According to a press release issued by the Musicians of the Jacksonville Symphony Orchestra, they have filed an unfair labor practice with the National Labor Relations Board against the Jacksonville Symphony Association (JSA). The charge claims that the JSA unlawfully locked the musicians out…
The full press release reads as follows:
FOR IMMEDIATE RELEASE
Jacksonville Symphony Association Charged With Illegal Lockout
The Negotiating Committee of the Jacksonville Symphony Players’ Association has filed an unfair labor practice charge with the National Labor Relations Board. They are alleging that the Jacksonville Symphony Association’s lockout is unlawful because the law requires the parties to refrain from striking or locking out until 60 days has passed after the service of notice. This lockout occurred prior to the expiration of the 60 day period.
In addition to requesting full back pay for any lost wages and benefits, the musicians have also asked the NLRB to seek an injunction directing the JSA to bring the orchestra back to work.
When asked whether or not the process used by the National Labor Relations Board to hear unfair labor practice charges could facilitate the musicians returning to work in time for First Coast Nutcracker performances, Leonard Leibowitz, JSO musicians’ legal counsel indicated that it was unlikely the process could meet that deadline.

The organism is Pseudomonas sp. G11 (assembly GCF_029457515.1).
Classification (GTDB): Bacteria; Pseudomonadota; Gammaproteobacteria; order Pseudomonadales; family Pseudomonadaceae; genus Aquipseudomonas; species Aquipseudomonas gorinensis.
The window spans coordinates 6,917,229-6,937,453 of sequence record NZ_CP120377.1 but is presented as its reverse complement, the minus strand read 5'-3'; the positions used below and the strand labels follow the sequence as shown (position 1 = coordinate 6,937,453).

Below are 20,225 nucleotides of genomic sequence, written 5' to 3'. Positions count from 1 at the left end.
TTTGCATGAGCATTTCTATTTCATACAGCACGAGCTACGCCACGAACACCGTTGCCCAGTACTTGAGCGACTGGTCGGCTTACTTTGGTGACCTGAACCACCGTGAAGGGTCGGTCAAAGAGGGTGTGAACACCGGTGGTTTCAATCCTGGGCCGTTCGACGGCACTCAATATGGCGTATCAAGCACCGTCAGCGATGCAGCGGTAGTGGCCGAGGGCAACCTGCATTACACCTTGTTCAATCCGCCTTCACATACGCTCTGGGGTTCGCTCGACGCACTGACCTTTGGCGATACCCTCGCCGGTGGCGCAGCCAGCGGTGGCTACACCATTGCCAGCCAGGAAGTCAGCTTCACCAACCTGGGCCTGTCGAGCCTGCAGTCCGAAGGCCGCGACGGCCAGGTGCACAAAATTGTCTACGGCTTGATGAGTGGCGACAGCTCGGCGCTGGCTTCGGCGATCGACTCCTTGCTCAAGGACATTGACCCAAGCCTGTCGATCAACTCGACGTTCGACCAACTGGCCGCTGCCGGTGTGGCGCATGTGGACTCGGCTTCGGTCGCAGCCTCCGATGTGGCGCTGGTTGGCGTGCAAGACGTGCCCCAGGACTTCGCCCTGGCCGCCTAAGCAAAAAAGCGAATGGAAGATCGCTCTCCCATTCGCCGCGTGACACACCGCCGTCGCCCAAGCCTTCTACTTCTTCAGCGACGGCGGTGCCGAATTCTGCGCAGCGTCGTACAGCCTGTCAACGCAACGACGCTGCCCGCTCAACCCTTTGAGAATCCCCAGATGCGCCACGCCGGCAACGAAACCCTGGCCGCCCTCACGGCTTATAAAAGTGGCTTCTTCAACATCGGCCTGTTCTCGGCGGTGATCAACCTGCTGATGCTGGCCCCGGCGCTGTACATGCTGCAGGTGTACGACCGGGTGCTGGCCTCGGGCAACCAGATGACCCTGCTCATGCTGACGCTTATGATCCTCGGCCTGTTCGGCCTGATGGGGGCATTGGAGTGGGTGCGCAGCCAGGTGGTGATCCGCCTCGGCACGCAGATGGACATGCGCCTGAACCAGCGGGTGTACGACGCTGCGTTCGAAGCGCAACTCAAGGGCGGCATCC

There is no official response to the unfair labor practice charges from the JSA although a negotiations update on their website dated 12/1/2007 states:
“We remain hopeful that negotiations can resume promptly to reach an agreement in time for the Orchestra to perform for the Holiday season. At this time, no performances after December 2, 2007 have been cancelled.
Representatives from First Coast Nutcracker, Inc. have not returned repeated phone inquires about current or planned ticket policies. In a related matter, the 11/29/07 edition of the Florida Times-Union reports in an article by Roger Bull that JSO Executive Director Alan Hopper has indicated that although advertisements for the Nutcracker performances continue to indicate that live music will be provided during performances, they are “being rewritten to be more nebulous.”